Once again we can see Sinn Fein's double standards
Declan Kearney, Sinn Fein's national chairman, struck the correct note yesterday morning when criticising West Tyrone MP Barry McElduff and his noxious Kingsmill loaf tweet.
Mr Kearney described it as absolutely inexcusable and indefensible and that it fell well short of the standards demanded by the party of its members, including senior elected representatives.
He also expressed his personal as well as the party's sincere regret for the understandable offence caused by the tweet.
Those were all the right words and the survivors of the 10 men murdered by republicans at Kingsmill and the sole survivor of the atrocity had every right to expect that they would be followed up by an appropriate sanction against Mr McElduff.
Instead what they witnessed was nothing more than a slap on the wrist. Suspending him on full pay for three months is meaningless.
All it means is that he will not be able to attend party meetings or take part in delegations. Given the current state of politics in Northern Ireland and the fact that Sinn Fein doesn't even sit at Westminster his absence from any of the above activities will hardly be noticed.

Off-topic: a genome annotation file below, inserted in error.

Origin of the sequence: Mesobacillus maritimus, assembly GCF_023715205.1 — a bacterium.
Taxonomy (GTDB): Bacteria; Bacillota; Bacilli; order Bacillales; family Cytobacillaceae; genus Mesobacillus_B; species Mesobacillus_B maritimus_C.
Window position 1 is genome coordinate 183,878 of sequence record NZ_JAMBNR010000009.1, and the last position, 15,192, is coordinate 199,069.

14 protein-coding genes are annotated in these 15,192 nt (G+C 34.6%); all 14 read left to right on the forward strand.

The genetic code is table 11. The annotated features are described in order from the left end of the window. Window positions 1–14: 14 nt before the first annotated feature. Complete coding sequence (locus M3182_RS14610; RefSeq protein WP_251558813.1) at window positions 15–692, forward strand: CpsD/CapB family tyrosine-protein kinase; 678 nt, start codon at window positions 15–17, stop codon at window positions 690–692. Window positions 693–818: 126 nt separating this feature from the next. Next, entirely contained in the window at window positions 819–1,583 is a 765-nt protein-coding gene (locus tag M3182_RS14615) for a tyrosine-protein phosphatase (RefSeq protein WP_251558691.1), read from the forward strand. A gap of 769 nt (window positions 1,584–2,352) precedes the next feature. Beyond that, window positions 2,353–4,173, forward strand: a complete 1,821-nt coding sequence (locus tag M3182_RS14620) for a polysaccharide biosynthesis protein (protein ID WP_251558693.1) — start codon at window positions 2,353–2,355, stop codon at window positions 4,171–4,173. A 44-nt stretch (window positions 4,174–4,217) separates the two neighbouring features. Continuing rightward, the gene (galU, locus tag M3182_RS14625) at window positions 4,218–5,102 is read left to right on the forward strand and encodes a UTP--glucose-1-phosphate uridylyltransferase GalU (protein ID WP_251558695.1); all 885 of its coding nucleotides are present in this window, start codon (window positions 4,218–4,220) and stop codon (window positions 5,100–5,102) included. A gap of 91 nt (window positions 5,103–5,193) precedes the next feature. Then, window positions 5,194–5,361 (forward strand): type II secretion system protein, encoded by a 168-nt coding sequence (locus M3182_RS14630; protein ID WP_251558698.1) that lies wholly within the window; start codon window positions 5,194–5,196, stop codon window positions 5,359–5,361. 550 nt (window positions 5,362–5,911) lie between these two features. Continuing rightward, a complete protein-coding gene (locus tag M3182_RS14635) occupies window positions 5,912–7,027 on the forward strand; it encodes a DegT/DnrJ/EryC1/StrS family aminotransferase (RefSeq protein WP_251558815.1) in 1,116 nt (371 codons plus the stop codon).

Of course, it should not have required the party to impose any sanction. Whether he meant to cause offence or not he should have offered to resign immediately he realised the scale of the hurt he had caused.
Obviously Sinn Fein did realise the potential damage when Mr Kearney issued his statement, even if it took too long to deliver. It now seems that it was designed to quieten criticism from supporters, particularly in the Republic and abroad.
Events have shown that when it comes to showing respect and understanding which the party demands of others it can talk the talk but not walk the walk.
It is obvious that the legacy of the past is a toxic issue, but it can only be addressed if people accept that the only hierarchy which matters are the victims and survivors of violence. Glorifying terrorism - by naming a children's playground in Newry after hunger striker Raymond McCreesh, for example - or refusing to properly discipline a member guilty of unacceptable behaviour demonstrates why many people have difficulty accepting Sinn Fein as fit for government. Its response in this instance, like the tweet, was inexcusable and indefensible.